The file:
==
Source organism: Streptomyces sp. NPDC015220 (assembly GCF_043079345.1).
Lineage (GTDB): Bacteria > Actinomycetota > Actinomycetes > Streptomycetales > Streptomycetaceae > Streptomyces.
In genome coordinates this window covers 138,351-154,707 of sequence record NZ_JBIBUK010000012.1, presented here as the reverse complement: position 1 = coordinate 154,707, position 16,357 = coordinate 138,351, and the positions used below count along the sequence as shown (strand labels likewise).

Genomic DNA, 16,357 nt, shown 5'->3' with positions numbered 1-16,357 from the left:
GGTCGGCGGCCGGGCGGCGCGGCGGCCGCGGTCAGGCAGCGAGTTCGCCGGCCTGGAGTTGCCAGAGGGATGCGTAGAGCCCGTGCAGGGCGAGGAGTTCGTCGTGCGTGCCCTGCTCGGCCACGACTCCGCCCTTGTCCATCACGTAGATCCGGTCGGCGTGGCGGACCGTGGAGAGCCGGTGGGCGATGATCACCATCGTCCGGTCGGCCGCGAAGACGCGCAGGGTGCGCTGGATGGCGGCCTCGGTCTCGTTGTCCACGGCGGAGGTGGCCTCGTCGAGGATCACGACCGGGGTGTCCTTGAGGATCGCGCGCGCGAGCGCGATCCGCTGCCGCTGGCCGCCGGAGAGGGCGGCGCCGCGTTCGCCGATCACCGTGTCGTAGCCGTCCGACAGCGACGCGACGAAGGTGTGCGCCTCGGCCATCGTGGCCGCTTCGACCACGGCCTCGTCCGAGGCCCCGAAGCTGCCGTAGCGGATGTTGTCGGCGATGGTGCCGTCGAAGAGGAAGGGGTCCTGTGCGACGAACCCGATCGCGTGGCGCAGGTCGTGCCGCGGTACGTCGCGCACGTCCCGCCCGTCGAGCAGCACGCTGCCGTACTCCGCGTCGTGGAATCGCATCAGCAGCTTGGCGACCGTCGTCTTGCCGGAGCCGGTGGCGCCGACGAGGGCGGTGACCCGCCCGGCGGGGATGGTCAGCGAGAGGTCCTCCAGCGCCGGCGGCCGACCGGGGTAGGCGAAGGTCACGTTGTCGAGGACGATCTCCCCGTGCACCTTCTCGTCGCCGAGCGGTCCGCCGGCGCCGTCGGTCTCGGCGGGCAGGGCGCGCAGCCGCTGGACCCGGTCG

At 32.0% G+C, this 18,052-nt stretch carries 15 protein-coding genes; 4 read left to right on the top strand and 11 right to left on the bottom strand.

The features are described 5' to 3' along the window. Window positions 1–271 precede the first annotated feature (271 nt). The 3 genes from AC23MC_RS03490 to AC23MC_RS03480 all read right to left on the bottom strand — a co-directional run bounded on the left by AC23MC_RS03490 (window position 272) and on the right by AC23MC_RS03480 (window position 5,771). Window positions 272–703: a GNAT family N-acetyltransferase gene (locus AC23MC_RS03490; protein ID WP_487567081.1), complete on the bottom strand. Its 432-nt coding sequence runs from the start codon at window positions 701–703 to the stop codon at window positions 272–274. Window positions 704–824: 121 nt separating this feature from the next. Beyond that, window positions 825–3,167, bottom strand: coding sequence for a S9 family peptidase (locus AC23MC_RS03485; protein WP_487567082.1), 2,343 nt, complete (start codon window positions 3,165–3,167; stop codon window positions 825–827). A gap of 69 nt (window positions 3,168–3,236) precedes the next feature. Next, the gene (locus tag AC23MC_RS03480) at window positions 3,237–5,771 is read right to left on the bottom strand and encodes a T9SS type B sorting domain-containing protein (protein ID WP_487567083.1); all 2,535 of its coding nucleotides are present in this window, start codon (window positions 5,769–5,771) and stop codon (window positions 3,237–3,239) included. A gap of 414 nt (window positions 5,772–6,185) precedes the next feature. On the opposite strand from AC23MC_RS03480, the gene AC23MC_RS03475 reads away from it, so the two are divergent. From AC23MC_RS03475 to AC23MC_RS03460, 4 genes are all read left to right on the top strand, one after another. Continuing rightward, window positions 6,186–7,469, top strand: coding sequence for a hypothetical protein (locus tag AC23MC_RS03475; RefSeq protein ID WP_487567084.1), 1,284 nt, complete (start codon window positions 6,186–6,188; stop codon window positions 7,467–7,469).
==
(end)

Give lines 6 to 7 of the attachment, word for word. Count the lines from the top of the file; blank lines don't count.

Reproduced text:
At 32.0% G+C, this 18,052-nt stretch carries 15 protein-coding genes; 4 read left to right on the top strand and 11 right to left on the bottom strand.

The features are described 5' to 3' along the window. Window positions 1–271 precede the first annotated feature (271 nt). The 3 genes from AC23MC_RS03490 to AC23MC_RS03480 all read right to left on the bottom strand — a co-directional run bounded on the left by AC23MC_RS03490 (window position 272) and on the right by AC23MC_RS03480 (window position 5,771). Window positions 272–703: a GNAT family N-acetyltransferase gene (locus AC23MC_RS03490; protein ID WP_487567081.1), complete on the bottom strand. Its 432-nt coding sequence runs from the start codon at window positions 701–703 to the stop codon at window positions 272–274. Window positions 704–824: 121 nt separating this feature from the next. Beyond that, window positions 825–3,167, bottom strand: coding sequence for a S9 family peptidase (locus AC23MC_RS03485; protein WP_487567082.1), 2,343 nt, complete (start codon window positions 3,165–3,167; stop codon window positions 825–827). A gap of 69 nt (window positions 3,168–3,236) precedes the next feature. Next, the gene (locus tag AC23MC_RS03480) at window positions 3,237–5,771 is read right to left on the bottom strand and encodes a T9SS type B sorting domain-containing protein (protein ID WP_487567083.1); all 2,535 of its coding nucleotides are present in this window, start codon (window positions 5,769–5,771) and stop codon (window positions 3,237–3,239) included. A gap of 414 nt (window positions 5,772–6,185) precedes the next feature. On the opposite strand from AC23MC_RS03480, the gene AC23MC_RS03475 reads away from it, so the two are divergent. From AC23MC_RS03475 to AC23MC_RS03460, 4 genes are all read left to right on the top strand, one after another. Continuing rightward, window positions 6,186–7,469, top strand: coding sequence for a hypothetical protein (locus tag AC23MC_RS03475; RefSeq protein ID WP_487567084.1), 1,284 nt, complete (start codon window positions 6,186–6,188; stop codon window positions 7,467–7,469).